I don’t know the answer to that, but my prediction would be that it would change the gene expression. You have to take a totally different view on how we are really working to resolve ill-health. I don’t think we are going totally the right way right now with the way that resources are spent. Going back to the Parkinson’s thing. I’m watching this gentleman and we went to lunch. It was a panel discussion at lunch. There were a couple of hundred people in the room and a panel of experts. They were taking questions and comments from the audience. I raised my hand, stood up and said, “Dr. Levine from the Henry Ford Health System. I just want you to know that in addition to my basic research, looking at the dopamine system in Parkinson’s disease, I also am the Director of the Center for Integrative Wellness. We’re doing a lot with movement disorders in the alternative realm. If any of you have an interest in talking about what we’re doing, I’d love to speak with you.”

I sat down. Then the next person who stood up was one of those expert neurologists from Emory University, Mahlon DeLong. He stood up and said, “Hi, I’m Dr. DeLong. I just want to say that I want to echo what Dr. Levine is saying because we were doing stuff too at our institution in Emory. We believe there is more to it than this one system and we need to address it in many different ways including addressing the human condition.” That was really nice. At the end of lunch, the only people who came up to me were the four patient representatives with Parkinson’s disease. Obviously, the extent to which their treatments were effective for them wasn’t enough for them. They came to me, “What are you doing?” They wanted to know.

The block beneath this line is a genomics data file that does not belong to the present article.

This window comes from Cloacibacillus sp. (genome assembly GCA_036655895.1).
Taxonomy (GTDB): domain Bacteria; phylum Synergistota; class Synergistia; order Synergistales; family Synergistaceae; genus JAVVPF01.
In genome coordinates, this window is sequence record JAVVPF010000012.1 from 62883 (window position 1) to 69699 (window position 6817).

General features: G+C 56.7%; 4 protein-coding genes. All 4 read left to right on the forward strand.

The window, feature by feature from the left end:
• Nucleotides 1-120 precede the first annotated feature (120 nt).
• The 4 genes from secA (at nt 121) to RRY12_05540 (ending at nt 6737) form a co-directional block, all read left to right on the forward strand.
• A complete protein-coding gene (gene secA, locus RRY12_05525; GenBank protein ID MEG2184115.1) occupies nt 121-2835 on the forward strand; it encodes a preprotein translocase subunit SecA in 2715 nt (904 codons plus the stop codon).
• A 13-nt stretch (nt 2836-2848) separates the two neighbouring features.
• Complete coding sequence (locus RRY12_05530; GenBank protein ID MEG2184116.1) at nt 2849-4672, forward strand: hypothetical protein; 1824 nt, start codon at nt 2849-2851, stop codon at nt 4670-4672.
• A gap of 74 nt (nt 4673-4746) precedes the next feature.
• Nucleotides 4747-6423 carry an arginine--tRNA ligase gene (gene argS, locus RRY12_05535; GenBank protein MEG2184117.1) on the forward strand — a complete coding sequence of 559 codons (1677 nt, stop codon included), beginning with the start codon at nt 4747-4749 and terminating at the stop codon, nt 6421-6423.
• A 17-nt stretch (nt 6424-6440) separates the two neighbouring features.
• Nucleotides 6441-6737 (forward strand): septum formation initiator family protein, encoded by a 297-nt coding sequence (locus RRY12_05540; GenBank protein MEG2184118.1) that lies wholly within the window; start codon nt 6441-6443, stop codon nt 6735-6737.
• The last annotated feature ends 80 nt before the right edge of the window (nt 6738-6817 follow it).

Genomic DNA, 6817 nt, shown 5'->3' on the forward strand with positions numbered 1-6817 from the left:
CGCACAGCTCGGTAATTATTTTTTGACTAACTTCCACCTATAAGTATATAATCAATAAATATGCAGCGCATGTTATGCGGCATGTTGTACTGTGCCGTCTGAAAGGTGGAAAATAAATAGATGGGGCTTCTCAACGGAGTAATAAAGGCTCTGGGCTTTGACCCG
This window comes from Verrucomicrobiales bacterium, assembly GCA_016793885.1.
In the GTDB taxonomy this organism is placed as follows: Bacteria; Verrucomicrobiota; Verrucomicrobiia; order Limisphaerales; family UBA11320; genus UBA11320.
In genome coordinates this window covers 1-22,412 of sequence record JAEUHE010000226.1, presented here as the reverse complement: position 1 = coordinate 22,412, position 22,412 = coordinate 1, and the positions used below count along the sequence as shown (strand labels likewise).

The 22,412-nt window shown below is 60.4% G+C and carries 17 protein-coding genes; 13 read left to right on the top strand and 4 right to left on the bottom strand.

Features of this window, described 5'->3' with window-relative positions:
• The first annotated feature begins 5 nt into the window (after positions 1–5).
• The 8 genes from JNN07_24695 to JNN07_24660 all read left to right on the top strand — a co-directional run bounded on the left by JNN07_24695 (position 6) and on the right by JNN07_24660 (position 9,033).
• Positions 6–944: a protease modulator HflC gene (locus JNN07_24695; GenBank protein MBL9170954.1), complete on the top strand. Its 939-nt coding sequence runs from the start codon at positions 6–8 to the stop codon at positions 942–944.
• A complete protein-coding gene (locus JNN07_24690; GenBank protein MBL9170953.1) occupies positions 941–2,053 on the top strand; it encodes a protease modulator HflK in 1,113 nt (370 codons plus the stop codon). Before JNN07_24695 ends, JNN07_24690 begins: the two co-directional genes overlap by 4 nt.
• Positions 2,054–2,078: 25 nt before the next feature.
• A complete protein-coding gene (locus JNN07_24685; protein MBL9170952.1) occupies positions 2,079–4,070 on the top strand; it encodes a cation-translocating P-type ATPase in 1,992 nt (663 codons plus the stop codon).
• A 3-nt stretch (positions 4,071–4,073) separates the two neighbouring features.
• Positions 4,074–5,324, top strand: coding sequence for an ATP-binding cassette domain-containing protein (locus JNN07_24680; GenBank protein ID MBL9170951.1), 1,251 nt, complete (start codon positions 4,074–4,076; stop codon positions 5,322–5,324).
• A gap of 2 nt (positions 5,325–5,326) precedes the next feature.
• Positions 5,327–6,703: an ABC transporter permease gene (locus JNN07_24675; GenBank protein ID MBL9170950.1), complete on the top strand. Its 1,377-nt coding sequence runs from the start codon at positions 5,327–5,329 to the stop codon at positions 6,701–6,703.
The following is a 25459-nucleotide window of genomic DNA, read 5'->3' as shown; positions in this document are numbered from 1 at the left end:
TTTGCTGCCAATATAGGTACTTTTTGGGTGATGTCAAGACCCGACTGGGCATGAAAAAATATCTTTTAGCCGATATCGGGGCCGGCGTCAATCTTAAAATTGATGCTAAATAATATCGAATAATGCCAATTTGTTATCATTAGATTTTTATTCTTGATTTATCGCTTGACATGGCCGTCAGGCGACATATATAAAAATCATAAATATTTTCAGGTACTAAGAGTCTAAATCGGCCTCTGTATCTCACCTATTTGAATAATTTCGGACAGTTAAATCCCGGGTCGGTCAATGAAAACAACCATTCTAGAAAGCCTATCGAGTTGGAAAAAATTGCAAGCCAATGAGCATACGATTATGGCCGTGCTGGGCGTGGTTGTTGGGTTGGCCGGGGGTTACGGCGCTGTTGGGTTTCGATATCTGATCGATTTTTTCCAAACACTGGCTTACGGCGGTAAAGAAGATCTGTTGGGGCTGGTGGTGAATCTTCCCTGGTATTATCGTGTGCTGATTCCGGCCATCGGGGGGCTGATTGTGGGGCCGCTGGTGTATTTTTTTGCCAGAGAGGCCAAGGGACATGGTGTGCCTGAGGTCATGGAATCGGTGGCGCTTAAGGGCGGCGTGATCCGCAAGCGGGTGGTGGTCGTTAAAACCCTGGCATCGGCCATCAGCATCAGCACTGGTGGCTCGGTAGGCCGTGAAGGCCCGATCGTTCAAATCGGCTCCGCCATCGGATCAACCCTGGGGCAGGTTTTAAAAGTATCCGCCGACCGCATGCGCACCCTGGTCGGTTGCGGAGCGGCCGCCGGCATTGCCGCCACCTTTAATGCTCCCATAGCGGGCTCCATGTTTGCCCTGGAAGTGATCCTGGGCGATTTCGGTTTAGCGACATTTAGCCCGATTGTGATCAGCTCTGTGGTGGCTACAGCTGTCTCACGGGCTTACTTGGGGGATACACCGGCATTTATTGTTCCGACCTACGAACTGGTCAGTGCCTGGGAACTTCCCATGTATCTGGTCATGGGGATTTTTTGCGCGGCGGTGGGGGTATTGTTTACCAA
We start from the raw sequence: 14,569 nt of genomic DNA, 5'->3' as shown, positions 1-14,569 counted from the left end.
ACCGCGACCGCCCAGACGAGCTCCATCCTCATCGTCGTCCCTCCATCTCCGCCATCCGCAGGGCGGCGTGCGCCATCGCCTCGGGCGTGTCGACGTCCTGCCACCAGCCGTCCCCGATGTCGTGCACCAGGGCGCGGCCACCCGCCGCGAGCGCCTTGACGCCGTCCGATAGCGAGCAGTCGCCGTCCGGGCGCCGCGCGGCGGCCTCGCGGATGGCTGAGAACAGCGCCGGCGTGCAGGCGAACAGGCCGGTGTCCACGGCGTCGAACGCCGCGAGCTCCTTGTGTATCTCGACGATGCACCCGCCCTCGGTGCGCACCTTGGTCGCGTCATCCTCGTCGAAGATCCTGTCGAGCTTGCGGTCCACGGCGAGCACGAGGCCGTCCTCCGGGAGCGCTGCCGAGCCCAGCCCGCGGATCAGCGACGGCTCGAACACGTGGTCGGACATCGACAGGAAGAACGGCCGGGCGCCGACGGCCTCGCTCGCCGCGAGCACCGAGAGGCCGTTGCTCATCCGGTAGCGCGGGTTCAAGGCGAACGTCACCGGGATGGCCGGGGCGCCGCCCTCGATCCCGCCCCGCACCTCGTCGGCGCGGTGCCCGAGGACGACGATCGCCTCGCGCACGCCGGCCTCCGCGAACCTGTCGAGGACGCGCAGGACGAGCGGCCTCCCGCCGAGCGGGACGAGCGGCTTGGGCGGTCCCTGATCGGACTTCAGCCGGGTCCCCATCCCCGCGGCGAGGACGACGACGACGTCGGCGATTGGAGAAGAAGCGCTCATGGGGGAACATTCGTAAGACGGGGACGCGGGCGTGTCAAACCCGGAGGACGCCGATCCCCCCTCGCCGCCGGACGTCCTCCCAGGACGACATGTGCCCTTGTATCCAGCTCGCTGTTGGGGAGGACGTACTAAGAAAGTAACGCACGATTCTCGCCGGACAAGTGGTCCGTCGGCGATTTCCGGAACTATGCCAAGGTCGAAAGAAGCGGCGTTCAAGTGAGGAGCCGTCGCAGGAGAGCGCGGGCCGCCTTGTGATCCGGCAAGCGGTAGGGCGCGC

I said, “Let’s have dinner together.” Two of them joined me for dinner along with these other scientists who I am not sure how he got to our table because he didn’t know he was sitting with this group. There were four of us and he was sitting next to me. One woman had a deep brain stimulator and that was where the shaking and trembling is reduced by about 90%. She’s still got some shaking, trembling and abnormal movements. At least she’s not flopping all over the place. Deep brain stimulation is where they implant a stimulator in your brain, in the area of the dopamine deficiency. It works for about 5% of patients. It’s clearly not the answer and it’s not a complete answer anyway. It’s like a drug, it’s a Band-Aid. If she turns off her stimulator, she starts getting all crazy movements.

Did the guy who was squirming a lot on the front row join you?